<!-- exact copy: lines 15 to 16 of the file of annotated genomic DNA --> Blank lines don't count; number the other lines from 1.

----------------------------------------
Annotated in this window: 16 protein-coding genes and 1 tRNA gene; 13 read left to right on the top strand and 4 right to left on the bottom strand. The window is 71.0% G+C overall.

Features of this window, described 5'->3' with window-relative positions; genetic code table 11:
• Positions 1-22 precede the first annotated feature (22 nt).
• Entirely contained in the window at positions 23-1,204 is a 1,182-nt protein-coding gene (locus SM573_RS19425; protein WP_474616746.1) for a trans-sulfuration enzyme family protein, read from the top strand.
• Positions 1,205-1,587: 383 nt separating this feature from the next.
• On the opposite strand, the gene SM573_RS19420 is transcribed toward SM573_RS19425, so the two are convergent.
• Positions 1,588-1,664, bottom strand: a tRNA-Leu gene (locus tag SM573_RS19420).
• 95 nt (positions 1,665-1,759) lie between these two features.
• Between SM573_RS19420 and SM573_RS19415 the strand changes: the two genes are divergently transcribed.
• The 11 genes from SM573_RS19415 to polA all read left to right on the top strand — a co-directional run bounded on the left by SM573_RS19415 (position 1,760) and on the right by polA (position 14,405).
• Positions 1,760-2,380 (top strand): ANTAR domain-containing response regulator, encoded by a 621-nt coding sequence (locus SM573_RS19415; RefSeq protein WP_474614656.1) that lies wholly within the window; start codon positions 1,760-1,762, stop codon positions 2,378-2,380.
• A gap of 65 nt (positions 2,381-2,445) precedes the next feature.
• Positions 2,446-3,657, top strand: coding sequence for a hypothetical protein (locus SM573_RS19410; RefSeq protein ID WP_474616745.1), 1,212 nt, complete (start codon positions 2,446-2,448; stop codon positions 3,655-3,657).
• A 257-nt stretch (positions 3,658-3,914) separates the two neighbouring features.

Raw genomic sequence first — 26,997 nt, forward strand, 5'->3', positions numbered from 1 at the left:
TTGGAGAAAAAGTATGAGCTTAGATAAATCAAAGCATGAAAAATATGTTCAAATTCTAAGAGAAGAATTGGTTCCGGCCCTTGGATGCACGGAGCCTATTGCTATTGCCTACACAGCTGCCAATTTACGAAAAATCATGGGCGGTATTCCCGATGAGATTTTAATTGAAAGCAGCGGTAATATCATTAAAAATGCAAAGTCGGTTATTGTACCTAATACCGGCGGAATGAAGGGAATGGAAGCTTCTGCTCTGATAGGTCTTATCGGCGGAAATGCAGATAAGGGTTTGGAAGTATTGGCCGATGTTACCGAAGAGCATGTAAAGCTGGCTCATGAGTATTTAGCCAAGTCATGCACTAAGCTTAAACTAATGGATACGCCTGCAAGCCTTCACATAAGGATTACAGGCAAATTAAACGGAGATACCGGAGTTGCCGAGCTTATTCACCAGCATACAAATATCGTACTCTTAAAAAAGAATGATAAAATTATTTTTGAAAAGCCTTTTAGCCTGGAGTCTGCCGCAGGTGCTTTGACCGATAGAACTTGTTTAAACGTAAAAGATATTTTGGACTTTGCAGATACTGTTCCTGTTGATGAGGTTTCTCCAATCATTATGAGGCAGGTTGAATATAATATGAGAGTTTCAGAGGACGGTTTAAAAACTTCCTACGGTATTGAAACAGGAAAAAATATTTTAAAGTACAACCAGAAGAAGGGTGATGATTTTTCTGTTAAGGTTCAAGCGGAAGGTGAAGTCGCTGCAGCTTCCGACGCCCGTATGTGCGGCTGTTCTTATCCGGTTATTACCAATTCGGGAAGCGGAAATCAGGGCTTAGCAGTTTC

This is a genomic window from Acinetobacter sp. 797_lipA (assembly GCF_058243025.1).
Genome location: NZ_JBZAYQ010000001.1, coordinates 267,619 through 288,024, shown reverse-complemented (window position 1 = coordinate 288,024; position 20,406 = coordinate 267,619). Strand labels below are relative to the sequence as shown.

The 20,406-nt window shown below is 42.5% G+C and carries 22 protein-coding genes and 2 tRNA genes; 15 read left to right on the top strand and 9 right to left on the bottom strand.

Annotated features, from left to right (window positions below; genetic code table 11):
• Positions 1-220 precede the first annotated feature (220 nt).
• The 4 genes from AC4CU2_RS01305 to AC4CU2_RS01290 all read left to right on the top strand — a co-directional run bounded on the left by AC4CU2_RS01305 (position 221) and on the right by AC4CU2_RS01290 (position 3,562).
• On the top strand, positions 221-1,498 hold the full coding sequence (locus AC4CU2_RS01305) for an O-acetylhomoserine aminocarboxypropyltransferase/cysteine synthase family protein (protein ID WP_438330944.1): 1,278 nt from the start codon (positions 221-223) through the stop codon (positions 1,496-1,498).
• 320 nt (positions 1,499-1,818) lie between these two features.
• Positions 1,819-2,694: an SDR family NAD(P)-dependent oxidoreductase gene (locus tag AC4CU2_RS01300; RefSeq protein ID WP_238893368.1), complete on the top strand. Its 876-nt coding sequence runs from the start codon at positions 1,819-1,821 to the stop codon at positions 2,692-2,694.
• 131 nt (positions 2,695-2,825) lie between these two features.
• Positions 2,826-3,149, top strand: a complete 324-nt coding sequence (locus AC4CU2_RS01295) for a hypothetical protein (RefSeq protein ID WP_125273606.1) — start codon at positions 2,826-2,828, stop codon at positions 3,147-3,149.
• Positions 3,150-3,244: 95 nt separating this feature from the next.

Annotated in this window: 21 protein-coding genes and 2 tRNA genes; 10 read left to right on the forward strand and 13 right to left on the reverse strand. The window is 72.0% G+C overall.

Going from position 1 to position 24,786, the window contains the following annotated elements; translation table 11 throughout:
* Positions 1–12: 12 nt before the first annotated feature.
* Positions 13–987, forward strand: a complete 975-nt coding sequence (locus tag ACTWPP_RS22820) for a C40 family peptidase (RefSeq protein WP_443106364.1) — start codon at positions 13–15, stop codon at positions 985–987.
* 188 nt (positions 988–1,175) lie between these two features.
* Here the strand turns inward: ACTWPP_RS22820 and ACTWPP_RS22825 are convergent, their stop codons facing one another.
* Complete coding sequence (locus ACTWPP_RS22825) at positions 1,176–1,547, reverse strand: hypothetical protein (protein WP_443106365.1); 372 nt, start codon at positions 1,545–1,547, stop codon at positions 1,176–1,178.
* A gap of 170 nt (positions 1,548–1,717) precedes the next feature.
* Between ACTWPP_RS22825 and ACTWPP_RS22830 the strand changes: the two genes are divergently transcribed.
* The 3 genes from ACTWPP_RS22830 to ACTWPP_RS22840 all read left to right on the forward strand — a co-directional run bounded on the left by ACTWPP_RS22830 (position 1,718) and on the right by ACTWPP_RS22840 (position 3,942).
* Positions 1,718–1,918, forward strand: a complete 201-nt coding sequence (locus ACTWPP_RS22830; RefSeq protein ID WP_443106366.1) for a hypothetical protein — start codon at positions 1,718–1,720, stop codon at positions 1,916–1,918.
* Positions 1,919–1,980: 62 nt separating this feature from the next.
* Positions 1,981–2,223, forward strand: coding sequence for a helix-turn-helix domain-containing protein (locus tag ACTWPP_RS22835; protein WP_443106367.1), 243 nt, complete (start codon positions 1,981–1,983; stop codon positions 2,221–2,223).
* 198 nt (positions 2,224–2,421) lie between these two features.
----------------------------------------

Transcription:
Raw genomic sequence first — 26,997 nt, forward strand, 5'->3', positions numbered from 1 at the left:
TTGGAGAAAAAGTATGAGCTTAGATAAATCAAAGCATGAAAAATATGTTCAAATTCTAAGAGAAGAATTGGTTCCGGCCCTTGGATGCACGGAGCCTATTGCTATTGCCTACACAGCTGCCAATTTACGAAAAATCATGGGCGGTATTCCCGATGAGATTTTAATTGAAAGCAGCGGTAATATCATTAAAAATGCAAAGTCGGTTATTGTACCTAATACCGGCGGAATGAAGGGAATGGAAGCTTCTGCTCTGATAGGTCTTATCGGCGGAAATGCAGATAAGGGTTTGGAAGTATTGGCCGATGTTACCGAAGAGCATGTAAAGCTGGCTCATGAGTATTTAGCCAAGTCATGCACTAAGCTTAAACTAATGGATACGCCTGCAAGCCTTCACATAAGGATTACAGGCAAATTAAACGGAGATACCGGAGTTGCCGAGCTTATTCACCAGCATACAAATATCGTACTCTTAAAAAAGAATGATAAAATTATTTTTGAAAAGCCTTTTAGCCTGGAGTCTGCCGCAGGTGCTTTGACCGATAGAACTTGTTTAAACGTAAAAGATATTTTGGACTTTGCAGATACTGTTCCTGTTGATGAGGTTTCTCCAATCATTATGAGGCAGGTTGAATATAATATGAGAGTTTCAGAGGACGGTTTAAAAACTTCCTACGGTATTGAAACAGGAAAAAATATTTTAAAGTACAACCAGAAGAAGGGTGATGATTTTTCTGTTAAGGTTCAAGCGGAAGGTGAAGTCGCTGCAGCTTCCGACGCCCGTATGTGCGGCTGTTCTTATCCGGTTATTACCAATTCGGGAAGCGGAAATCAGGGCTTAGCAGTTTC